As technology has become integrated into every aspect of our lives, we often find ourselves confronted by systems that don’t do what we want them to. In some cases that is because they are designed to do something we want to avoid (e.g., interactions that come with troublesome privacy implications). In other cases they are simply misinterpreting what you’re trying to do. The latter issue has been a thorn in the side of geneticists who work with Excel. The names of multiple genes, like MARCH1, are automatically converted to dates by the spreadsheet software, leading to erroneous gene name conversions in about 20% of papers with Excel gene lists. There are workarounds, like adding an apostrophe before the value or converting column types. But instead, a few weeks ago the HUGO Gene Nomenclature Committee (HGNC) decided to actually rename all the problematic genes to avoid the issue altogether.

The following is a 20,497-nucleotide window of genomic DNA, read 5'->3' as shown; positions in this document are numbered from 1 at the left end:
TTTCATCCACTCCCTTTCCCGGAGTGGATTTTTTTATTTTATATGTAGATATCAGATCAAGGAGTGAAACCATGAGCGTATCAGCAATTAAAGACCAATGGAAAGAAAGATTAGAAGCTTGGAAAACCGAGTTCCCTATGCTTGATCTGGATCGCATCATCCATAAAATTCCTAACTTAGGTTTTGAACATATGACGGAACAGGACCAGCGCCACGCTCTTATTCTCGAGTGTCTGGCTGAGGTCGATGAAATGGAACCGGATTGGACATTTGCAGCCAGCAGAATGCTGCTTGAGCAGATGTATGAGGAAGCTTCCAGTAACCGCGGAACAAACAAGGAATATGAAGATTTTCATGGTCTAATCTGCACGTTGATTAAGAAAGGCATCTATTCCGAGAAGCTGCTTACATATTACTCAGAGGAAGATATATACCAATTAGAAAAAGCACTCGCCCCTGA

As we’ve been tracking a variety of human interactions with technology, we’ve identified three distinct tactics that people use when their systems aren’t working for them, which we call the Three A’s. The first is response is Adversarial, where people develop hacks and workarounds to achieve their goals despite the system (we write about these a lot and find them fascinating). The second is Adaptive, where we adapt our own behavior to the system’s rules and expectations, contorting ourselves to match machine perception. These include examples like using an apostrophe so Excel doesn’t turn your gene into a date, or employing hyper-articulation so that voice assistants can better understand you. The example above, where geneticists just gave up and renamed entire genes to please a piece of software, is the third tactic, which we call Acquiescence — where people just stop trying to do the thing they wanted altogether because it’s too frustrating.